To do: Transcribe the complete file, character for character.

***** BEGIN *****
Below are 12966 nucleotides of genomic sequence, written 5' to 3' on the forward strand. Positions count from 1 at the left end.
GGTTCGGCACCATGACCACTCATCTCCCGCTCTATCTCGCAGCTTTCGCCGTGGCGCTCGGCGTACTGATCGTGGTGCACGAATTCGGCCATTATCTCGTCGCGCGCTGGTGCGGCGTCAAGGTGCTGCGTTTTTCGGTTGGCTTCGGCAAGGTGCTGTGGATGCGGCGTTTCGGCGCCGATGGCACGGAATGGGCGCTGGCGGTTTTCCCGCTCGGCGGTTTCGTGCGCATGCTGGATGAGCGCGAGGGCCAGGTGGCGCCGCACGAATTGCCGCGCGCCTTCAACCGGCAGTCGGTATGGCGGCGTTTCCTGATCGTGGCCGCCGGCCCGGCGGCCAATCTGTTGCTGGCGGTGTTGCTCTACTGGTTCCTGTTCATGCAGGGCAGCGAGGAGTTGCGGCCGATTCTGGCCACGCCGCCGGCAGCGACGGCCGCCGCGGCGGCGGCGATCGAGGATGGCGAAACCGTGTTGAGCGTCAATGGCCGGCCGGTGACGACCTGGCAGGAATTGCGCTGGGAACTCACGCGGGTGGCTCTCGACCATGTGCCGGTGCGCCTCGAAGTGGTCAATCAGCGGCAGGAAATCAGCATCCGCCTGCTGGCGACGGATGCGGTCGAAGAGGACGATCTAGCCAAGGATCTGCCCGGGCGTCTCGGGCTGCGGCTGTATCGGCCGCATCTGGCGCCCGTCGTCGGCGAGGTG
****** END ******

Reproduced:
Below are 12966 nucleotides of genomic sequence, written 5' to 3' on the forward strand. Positions count from 1 at the left end.
GGTTCGGCACCATGACCACTCATCTCCCGCTCTATCTCGCAGCTTTCGCCGTGGCGCTCGGCGTACTGATCGTGGTGCACGAATTCGGCCATTATCTCGTCGCGCGCTGGTGCGGCGTCAAGGTGCTGCGTTTTTCGGTTGGCTTCGGCAAGGTGCTGTGGATGCGGCGTTTCGGCGCCGATGGCACGGAATGGGCGCTGGCGGTTTTCCCGCTCGGCGGTTTCGTGCGCATGCTGGATGAGCGCGAGGGCCAGGTGGCGCCGCACGAATTGCCGCGCGCCTTCAACCGGCAGTCGGTATGGCGGCGTTTCCTGATCGTGGCCGCCGGCCCGGCGGCCAATCTGTTGCTGGCGGTGTTGCTCTACTGGTTCCTGTTCATGCAGGGCAGCGAGGAGTTGCGGCCGATTCTGGCCACGCCGCCGGCAGCGACGGCCGCCGCGGCGGCGGCGATCGAGGATGGCGAAACCGTGTTGAGCGTCAATGGCCGGCCGGTGACGACCTGGCAGGAATTGCGCTGGGAACTCACGCGGGTGGCTCTCGACCATGTGCCGGTGCGCCTCGAAGTGGTCAATCAGCGGCAGGAAATCAGCATCCGCCTGCTGGCGACGGATGCGGTCGAAGAGGACGATCTAGCCAAGGATCTGCCCGGGCGTCTCGGGCTGCGGCTGTATCGGCCGCATCTGGCGCCCGTCGTCGGCGAGGTG